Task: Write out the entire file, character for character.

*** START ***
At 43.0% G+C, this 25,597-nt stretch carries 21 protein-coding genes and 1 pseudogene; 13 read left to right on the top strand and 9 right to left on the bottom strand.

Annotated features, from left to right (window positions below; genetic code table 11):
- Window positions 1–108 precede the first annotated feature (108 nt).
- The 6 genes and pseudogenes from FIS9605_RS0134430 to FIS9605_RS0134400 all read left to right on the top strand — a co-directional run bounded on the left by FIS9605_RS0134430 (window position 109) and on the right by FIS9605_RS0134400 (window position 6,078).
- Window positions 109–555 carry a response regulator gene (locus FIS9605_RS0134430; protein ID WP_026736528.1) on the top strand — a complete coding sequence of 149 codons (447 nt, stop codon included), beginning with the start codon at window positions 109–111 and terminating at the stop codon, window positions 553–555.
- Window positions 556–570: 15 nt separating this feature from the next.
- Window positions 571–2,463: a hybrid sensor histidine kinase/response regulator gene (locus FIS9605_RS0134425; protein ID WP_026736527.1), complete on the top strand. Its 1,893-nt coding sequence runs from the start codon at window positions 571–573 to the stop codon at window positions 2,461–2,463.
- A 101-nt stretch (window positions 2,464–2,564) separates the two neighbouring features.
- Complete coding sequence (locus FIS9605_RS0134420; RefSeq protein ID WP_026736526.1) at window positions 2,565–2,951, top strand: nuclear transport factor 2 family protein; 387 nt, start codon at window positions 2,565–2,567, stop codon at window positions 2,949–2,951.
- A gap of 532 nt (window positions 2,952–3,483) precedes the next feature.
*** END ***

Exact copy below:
At 43.0% G+C, this 25,597-nt stretch carries 21 protein-coding genes and 1 pseudogene; 13 read left to right on the top strand and 9 right to left on the bottom strand.

Annotated features, from left to right (window positions below; genetic code table 11):
- Window positions 1–108 precede the first annotated feature (108 nt).
- The 6 genes and pseudogenes from FIS9605_RS0134430 to FIS9605_RS0134400 all read left to right on the top strand — a co-directional run bounded on the left by FIS9605_RS0134430 (window position 109) and on the right by FIS9605_RS0134400 (window position 6,078).
- Window positions 109–555 carry a response regulator gene (locus FIS9605_RS0134430; protein ID WP_026736528.1) on the top strand — a complete coding sequence of 149 codons (447 nt, stop codon included), beginning with the start codon at window positions 109–111 and terminating at the stop codon, window positions 553–555.
- Window positions 556–570: 15 nt separating this feature from the next.
- Window positions 571–2,463: a hybrid sensor histidine kinase/response regulator gene (locus FIS9605_RS0134425; protein ID WP_026736527.1), complete on the top strand. Its 1,893-nt coding sequence runs from the start codon at window positions 571–573 to the stop codon at window positions 2,461–2,463.
- A 101-nt stretch (window positions 2,464–2,564) separates the two neighbouring features.
- Complete coding sequence (locus FIS9605_RS0134420; RefSeq protein ID WP_026736526.1) at window positions 2,565–2,951, top strand: nuclear transport factor 2 family protein; 387 nt, start codon at window positions 2,565–2,567, stop codon at window positions 2,949–2,951.
- A gap of 532 nt (window positions 2,952–3,483) precedes the next feature.